stories about how

the humans
nearly destroyed the earth

and how now they only survive
in the stories that birds tell

to frighten
their little hatchlings

who don’t really believe
that such creatures

could ever have

‘Not just Europe’ is another fine poem on the same theme, by Peter Ualrig Kennedy, who had the idea for the collection.

Pestilence is a collection of poems and images by fifteen artists, published in summer 2020. It begins with a short poem by Moyra Donaldson, ‘So what if we break them’:

We are using the good glasses;
cut crystal, delicate flutes,
the ones with the snake on the stem
bought in our early, heady days,

glasses that don’t usually
get brought out
except for special occasions.

Accompanied by an elegant drawing by Kate Munro, this poem and others declare that it’s important, however trivial the gesture, to fight back. Meanwhile, others, having got used to travelling the world, detest being in quarantine (Joseph Woods, ‘I might as well be staring upon the ice sheets of Antarctica’), and depression is never very far away. Small acts of kindness help, and so does contact with nature, but the fears return at night, and Lesley Saunders (‘Of Pangolins’) has a bad dream about the beast which was supposed to cure illnesses of in mothers and children, but which probably started the pandemic:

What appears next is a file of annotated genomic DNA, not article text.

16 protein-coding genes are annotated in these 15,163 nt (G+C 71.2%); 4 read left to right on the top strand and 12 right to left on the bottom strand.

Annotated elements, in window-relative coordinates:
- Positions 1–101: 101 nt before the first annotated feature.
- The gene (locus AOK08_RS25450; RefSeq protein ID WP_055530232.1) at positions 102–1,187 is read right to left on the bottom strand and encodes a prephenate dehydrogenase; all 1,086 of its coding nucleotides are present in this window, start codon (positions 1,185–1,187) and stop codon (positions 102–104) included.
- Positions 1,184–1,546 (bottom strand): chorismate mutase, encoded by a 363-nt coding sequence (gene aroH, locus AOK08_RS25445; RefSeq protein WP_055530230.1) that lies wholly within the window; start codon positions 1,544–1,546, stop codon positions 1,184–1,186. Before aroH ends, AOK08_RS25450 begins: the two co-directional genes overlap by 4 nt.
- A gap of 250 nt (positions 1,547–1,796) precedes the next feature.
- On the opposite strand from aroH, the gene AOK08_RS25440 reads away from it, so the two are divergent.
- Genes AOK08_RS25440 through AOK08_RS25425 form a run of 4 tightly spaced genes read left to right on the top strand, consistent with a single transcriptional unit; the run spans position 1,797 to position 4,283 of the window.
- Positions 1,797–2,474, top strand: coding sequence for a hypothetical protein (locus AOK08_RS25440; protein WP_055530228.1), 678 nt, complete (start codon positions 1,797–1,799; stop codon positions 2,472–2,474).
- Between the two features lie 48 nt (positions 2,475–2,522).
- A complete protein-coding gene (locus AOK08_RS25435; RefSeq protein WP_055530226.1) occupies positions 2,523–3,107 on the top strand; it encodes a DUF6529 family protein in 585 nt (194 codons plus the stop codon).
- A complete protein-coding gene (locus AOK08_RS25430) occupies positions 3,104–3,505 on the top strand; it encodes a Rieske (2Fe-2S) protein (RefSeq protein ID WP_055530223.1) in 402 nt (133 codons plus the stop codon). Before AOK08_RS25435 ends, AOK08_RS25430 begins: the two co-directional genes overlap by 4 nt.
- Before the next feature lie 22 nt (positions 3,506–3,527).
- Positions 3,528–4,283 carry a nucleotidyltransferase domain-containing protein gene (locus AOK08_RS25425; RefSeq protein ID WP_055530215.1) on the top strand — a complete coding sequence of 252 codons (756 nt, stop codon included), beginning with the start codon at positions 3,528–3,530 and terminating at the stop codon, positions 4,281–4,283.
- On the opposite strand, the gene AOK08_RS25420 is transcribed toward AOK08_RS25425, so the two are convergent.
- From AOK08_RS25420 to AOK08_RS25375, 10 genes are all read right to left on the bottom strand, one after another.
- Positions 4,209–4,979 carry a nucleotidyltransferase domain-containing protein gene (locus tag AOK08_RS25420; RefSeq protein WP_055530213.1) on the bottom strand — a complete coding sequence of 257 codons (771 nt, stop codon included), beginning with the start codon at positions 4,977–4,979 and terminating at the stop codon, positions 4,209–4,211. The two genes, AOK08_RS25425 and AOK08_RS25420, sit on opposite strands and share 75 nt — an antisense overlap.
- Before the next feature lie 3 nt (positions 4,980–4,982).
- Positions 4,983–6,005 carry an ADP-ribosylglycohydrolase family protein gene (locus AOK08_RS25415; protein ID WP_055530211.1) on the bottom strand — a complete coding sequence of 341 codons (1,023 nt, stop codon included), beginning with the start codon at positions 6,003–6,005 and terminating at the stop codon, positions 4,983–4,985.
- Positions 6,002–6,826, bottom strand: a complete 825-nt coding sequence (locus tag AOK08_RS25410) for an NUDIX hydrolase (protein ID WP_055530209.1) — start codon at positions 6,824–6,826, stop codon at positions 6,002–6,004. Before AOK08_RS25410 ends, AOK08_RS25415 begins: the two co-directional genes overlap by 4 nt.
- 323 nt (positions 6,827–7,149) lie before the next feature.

In the dead of night what you imagined you’d heard
you would later try to write down and remember,
like the hard-to-read marks of a dreadful dream

on the scaly tip of whose tail you were trying to tread
when you shuddered awake.  Backlit by moonlight,
the curtains were keeping close watch on the room

as you realized the crying was you: how you longed
for a baby, or had one, but no milk in your breasts,
or the infant wouldn’t be comforted with caresses

or rocking or the song you wrapped like a shawl
round the bawl of its fury.  Where or what was the cure,
the miracle-quinine for your insomniac spirit?

You curl round your terror that has taken the shape
Of a creature as solitary, as endangered as you.

Another remarkable, even mesmerizing piece is ‘Outside the Columbarium’, by Jane Draycott :

See it like this, he was saying. For years we seemed
to our best selves golden, fiery red, even green –
blue being mostly off-limits or banned by decree,
for saints and the serious, not for you or for me.
But the long view shrouded in cloud has revealed
that seventy per cent of our earthly being is deepening
water, that storms wheel over our heads, wild force-fields
named after men, after girls, unfettered and free,
strange furious birds with their feathered machines
raining stones on our chambered turbulent dreams,
I had no idea, he continued, how blue we would be.

Why blue? Well, it’s the colour of depression, it’s said to be the last colour seen by the dying and it’s the colour of water which comprises seventy per cent of our bodies and of the planet. The message coming from many poems written in this unforgettable last year is simply that we have been too complacent and now we’re being overwhelmed.